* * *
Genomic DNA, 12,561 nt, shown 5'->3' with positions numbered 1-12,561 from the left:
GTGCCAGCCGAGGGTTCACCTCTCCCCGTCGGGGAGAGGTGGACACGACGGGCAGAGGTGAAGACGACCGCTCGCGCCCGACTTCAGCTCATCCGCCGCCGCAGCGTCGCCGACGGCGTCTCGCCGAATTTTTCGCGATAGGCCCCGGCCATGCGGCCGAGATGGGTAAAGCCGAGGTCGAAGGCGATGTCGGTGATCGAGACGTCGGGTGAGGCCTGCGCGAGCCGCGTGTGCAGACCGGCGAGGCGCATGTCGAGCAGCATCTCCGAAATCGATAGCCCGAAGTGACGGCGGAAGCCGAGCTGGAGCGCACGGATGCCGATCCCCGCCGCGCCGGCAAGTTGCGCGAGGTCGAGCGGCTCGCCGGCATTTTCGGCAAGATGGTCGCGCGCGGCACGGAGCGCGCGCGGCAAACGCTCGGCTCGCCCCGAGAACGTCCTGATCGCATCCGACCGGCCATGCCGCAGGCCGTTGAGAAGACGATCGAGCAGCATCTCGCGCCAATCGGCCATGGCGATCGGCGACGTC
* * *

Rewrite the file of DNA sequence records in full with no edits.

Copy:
Genomic DNA, 12,561 nt, shown 5'->3' with positions numbered 1-12,561 from the left:
GTGCCAGCCGAGGGTTCACCTCTCCCCGTCGGGGAGAGGTGGACACGACGGGCAGAGGTGAAGACGACCGCTCGCGCCCGACTTCAGCTCATCCGCCGCCGCAGCGTCGCCGACGGCGTCTCGCCGAATTTTTCGCGATAGGCCCCGGCCATGCGGCCGAGATGGGTAAAGCCGAGGTCGAAGGCGATGTCGGTGATCGAGACGTCGGGTGAGGCCTGCGCGAGCCGCGTGTGCAGACCGGCGAGGCGCATGTCGAGCAGCATCTCCGAAATCGATAGCCCGAAGTGACGGCGGAAGCCGAGCTGGAGCGCACGGATGCCGATCCCCGCCGCGCCGGCAAGTTGCGCGAGGTCGAGCGGCTCGCCGGCATTTTCGGCAAGATGGTCGCGCGCGGCACGGAGCGCGCGCGGCAAACGCTCGGCTCGCCCCGAGAACGTCCTGATCGCATCCGACCGGCCATGCCGCAGGCCGTTGAGAAGACGATCGAGCAGCATCTCGCGCCAATCGGCCATGGCGATCGGCGACGTC